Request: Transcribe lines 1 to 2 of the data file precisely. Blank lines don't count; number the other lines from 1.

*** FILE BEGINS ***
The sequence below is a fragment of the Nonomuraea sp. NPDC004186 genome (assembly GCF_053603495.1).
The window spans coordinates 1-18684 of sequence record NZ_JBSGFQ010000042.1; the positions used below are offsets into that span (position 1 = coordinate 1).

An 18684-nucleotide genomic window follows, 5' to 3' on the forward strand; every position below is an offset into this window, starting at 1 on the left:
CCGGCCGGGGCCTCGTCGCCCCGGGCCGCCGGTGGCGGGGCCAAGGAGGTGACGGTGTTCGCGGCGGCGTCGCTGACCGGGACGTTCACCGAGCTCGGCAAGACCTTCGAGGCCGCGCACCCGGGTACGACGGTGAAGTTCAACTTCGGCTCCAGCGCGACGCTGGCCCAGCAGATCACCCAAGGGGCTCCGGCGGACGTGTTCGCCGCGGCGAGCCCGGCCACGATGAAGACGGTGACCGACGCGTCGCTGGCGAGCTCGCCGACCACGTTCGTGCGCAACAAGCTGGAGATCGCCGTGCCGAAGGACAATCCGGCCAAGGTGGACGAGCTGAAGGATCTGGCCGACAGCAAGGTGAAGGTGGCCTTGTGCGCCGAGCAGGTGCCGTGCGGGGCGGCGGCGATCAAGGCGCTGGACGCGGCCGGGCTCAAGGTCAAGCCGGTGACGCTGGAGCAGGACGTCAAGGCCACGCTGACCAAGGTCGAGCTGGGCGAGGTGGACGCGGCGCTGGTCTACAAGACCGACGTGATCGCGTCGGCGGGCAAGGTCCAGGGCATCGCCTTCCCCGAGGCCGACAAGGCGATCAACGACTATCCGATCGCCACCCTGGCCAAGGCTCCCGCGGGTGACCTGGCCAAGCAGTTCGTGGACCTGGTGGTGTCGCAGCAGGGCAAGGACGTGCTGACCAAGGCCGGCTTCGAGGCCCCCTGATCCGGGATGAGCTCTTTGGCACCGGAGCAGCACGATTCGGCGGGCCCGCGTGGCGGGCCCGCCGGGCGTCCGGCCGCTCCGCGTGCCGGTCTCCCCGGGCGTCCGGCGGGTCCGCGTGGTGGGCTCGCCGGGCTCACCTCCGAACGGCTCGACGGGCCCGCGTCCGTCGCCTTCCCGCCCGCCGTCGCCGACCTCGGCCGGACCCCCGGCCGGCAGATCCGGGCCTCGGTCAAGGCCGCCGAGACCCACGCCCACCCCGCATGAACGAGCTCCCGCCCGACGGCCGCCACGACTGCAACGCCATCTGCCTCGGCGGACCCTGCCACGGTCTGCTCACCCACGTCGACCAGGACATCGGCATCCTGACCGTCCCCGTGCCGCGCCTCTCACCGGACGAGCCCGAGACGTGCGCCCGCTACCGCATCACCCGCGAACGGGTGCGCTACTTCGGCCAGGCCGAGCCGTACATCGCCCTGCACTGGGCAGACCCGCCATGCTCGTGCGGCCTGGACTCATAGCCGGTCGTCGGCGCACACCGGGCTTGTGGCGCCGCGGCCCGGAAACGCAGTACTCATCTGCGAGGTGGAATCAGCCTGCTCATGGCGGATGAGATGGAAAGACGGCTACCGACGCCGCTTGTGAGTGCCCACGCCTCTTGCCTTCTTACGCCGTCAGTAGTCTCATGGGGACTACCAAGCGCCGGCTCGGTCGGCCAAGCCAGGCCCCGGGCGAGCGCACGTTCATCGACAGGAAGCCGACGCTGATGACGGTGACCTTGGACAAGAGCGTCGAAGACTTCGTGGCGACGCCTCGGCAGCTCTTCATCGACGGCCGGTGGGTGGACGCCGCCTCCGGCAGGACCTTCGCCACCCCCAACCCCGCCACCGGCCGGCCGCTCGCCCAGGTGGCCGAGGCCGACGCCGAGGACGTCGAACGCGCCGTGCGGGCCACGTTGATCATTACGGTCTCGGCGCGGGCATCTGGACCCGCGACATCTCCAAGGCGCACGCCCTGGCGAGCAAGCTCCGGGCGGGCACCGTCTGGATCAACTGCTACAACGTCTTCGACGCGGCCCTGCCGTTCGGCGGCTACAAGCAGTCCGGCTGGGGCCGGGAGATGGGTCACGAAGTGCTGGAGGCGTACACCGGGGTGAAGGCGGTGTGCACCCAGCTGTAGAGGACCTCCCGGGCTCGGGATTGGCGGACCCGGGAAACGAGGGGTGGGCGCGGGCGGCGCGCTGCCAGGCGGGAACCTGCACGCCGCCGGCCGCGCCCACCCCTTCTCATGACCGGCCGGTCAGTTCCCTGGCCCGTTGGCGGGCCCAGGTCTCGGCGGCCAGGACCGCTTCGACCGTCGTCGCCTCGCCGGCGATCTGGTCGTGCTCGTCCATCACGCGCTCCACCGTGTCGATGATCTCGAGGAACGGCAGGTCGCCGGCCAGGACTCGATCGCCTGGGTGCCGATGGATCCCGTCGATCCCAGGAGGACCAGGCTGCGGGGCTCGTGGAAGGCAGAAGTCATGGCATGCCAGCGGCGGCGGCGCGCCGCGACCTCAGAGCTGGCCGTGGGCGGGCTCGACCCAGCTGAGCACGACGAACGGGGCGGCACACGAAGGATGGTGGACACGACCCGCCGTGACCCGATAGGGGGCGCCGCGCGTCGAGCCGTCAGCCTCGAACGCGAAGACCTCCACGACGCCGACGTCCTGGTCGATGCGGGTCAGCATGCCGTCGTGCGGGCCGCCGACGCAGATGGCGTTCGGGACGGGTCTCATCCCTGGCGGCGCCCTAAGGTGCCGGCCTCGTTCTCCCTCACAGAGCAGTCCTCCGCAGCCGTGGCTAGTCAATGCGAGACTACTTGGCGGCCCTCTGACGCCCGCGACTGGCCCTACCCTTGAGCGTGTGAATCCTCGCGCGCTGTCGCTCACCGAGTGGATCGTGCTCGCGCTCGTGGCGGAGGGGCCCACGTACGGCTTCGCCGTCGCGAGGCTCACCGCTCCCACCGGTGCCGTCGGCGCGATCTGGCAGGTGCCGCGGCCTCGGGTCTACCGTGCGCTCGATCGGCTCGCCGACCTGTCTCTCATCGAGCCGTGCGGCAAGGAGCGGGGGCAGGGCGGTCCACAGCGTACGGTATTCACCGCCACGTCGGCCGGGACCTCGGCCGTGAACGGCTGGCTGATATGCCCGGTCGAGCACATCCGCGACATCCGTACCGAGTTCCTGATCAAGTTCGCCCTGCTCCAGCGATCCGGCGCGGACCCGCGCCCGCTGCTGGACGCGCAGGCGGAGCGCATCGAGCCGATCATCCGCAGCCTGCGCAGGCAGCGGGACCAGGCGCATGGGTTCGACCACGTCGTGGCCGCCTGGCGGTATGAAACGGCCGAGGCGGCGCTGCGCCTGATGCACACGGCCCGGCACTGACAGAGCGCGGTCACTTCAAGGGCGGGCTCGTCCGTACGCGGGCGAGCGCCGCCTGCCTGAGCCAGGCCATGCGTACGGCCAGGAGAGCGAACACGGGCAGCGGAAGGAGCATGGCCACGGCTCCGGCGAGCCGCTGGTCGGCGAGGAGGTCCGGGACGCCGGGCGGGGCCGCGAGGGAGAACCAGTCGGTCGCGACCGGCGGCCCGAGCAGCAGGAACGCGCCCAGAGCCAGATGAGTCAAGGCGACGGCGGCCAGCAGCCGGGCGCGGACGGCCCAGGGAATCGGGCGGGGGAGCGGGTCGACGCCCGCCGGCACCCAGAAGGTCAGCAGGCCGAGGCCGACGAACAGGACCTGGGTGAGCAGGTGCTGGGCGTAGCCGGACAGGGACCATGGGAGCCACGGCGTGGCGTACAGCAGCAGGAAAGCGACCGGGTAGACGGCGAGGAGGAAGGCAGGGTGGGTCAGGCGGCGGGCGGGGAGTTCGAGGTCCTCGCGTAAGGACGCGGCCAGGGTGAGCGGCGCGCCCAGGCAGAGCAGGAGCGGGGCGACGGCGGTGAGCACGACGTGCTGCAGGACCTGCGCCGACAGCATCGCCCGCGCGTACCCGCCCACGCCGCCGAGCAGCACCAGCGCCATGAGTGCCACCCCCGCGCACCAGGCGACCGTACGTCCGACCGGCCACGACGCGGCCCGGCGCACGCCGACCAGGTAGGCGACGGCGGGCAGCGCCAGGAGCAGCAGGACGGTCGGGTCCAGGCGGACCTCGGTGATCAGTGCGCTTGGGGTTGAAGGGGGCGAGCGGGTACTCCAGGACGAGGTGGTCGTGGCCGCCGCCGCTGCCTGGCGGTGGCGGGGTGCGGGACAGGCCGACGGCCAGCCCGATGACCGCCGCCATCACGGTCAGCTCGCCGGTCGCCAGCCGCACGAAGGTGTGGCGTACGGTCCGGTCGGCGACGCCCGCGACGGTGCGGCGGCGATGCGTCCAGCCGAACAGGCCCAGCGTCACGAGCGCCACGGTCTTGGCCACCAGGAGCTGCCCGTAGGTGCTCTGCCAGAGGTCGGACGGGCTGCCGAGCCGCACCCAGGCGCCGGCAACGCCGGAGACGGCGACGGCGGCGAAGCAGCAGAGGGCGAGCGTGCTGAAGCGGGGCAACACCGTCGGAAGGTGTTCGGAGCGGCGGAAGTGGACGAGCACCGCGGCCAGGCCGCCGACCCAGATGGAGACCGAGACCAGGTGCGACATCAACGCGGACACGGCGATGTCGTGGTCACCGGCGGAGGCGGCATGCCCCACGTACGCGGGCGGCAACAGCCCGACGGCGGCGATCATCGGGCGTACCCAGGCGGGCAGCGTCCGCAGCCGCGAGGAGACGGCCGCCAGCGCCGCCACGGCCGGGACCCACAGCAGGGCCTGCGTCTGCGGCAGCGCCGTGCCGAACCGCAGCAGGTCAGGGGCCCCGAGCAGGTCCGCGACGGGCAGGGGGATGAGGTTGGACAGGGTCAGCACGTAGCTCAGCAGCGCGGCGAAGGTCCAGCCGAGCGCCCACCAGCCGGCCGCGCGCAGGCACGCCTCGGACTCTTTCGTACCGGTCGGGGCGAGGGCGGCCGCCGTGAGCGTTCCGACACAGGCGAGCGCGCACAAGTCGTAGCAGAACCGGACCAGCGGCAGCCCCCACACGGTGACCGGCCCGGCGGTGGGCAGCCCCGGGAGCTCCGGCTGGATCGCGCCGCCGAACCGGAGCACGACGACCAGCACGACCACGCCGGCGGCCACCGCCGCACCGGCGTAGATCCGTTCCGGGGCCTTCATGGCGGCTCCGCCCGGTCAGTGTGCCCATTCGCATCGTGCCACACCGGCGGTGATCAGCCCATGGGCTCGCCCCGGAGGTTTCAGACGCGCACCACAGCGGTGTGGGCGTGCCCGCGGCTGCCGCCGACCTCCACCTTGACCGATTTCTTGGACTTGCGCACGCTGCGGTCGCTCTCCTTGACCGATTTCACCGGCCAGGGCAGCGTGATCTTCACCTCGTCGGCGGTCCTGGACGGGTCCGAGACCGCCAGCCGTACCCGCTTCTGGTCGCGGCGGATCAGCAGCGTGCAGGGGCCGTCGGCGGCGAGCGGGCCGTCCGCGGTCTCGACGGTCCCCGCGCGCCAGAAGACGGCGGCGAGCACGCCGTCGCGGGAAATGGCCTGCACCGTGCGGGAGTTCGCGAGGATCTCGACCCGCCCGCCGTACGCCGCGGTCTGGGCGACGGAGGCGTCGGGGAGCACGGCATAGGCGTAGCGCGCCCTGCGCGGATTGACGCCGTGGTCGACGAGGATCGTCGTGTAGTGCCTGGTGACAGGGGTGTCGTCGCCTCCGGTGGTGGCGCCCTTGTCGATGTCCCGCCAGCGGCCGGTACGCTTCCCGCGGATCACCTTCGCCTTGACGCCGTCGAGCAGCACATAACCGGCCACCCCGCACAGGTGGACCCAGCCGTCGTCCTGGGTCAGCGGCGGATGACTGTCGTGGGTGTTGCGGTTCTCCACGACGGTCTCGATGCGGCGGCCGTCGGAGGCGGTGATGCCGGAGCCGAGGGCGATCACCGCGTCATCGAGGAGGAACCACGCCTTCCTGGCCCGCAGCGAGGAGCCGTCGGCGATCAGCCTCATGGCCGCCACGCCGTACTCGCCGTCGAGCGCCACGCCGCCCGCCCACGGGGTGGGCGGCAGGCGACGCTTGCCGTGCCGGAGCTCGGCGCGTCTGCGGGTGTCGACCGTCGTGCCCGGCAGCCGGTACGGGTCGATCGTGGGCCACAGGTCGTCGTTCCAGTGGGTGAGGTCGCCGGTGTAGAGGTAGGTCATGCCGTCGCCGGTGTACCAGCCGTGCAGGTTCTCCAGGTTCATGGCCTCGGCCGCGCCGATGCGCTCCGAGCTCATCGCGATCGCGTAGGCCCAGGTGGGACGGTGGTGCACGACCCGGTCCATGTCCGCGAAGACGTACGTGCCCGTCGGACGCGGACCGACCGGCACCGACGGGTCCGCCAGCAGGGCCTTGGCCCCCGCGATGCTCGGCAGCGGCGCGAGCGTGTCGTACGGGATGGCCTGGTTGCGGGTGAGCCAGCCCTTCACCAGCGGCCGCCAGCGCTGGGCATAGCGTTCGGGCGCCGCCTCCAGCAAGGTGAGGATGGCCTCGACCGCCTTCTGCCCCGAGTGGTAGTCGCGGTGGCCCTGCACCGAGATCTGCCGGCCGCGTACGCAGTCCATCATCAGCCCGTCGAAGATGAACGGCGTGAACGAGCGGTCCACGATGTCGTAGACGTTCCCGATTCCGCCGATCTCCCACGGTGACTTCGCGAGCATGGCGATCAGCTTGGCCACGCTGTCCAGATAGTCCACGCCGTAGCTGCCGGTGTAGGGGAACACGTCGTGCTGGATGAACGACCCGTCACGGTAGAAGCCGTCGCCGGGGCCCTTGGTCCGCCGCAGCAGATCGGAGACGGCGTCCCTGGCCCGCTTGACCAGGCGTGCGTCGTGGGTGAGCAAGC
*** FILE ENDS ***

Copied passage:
The sequence below is a fragment of the Nonomuraea sp. NPDC004186 genome (assembly GCF_053603495.1).
The window spans coordinates 1-18684 of sequence record NZ_JBSGFQ010000042.1; the positions used below are offsets into that span (position 1 = coordinate 1).